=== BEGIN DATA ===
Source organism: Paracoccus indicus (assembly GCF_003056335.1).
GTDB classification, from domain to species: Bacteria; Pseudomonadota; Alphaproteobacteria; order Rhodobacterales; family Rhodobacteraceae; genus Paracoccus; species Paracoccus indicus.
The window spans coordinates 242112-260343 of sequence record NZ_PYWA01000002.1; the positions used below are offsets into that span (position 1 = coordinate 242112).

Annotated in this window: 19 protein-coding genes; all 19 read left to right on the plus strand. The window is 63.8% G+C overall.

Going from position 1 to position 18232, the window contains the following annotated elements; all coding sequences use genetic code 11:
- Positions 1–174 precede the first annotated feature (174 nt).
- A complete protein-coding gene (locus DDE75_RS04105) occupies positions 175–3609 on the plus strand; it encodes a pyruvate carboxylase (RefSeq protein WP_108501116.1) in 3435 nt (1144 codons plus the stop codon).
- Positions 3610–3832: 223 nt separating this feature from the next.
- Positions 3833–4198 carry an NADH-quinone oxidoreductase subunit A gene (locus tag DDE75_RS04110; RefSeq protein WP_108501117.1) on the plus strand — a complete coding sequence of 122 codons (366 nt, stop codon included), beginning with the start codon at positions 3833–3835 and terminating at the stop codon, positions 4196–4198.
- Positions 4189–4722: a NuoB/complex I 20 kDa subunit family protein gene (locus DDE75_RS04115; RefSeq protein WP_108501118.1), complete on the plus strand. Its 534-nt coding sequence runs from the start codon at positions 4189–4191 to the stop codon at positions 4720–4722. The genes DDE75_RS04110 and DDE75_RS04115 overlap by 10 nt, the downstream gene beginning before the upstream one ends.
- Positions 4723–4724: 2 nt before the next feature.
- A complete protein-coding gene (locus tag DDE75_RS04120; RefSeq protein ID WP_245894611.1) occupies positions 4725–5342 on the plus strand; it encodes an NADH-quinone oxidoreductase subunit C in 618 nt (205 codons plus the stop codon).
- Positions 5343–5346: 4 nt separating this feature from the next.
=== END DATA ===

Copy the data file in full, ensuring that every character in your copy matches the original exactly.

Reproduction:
Source organism: Paracoccus indicus (assembly GCF_003056335.1).
GTDB classification, from domain to species: Bacteria; Pseudomonadota; Alphaproteobacteria; order Rhodobacterales; family Rhodobacteraceae; genus Paracoccus; species Paracoccus indicus.
The window spans coordinates 242112-260343 of sequence record NZ_PYWA01000002.1; the positions used below are offsets into that span (position 1 = coordinate 242112).

Annotated in this window: 19 protein-coding genes; all 19 read left to right on the plus strand. The window is 63.8% G+C overall.

Going from position 1 to position 18232, the window contains the following annotated elements; all coding sequences use genetic code 11:
- Positions 1–174 precede the first annotated feature (174 nt).
- A complete protein-coding gene (locus DDE75_RS04105) occupies positions 175–3609 on the plus strand; it encodes a pyruvate carboxylase (RefSeq protein WP_108501116.1) in 3435 nt (1144 codons plus the stop codon).
- Positions 3610–3832: 223 nt separating this feature from the next.
- Positions 3833–4198 carry an NADH-quinone oxidoreductase subunit A gene (locus tag DDE75_RS04110; RefSeq protein WP_108501117.1) on the plus strand — a complete coding sequence of 122 codons (366 nt, stop codon included), beginning with the start codon at positions 3833–3835 and terminating at the stop codon, positions 4196–4198.
- Positions 4189–4722: a NuoB/complex I 20 kDa subunit family protein gene (locus DDE75_RS04115; RefSeq protein WP_108501118.1), complete on the plus strand. Its 534-nt coding sequence runs from the start codon at positions 4189–4191 to the stop codon at positions 4720–4722. The genes DDE75_RS04110 and DDE75_RS04115 overlap by 10 nt, the downstream gene beginning before the upstream one ends.
- Positions 4723–4724: 2 nt before the next feature.
- A complete protein-coding gene (locus tag DDE75_RS04120; RefSeq protein ID WP_245894611.1) occupies positions 4725–5342 on the plus strand; it encodes an NADH-quinone oxidoreductase subunit C in 618 nt (205 codons plus the stop codon).
- Positions 5343–5346: 4 nt separating this feature from the next.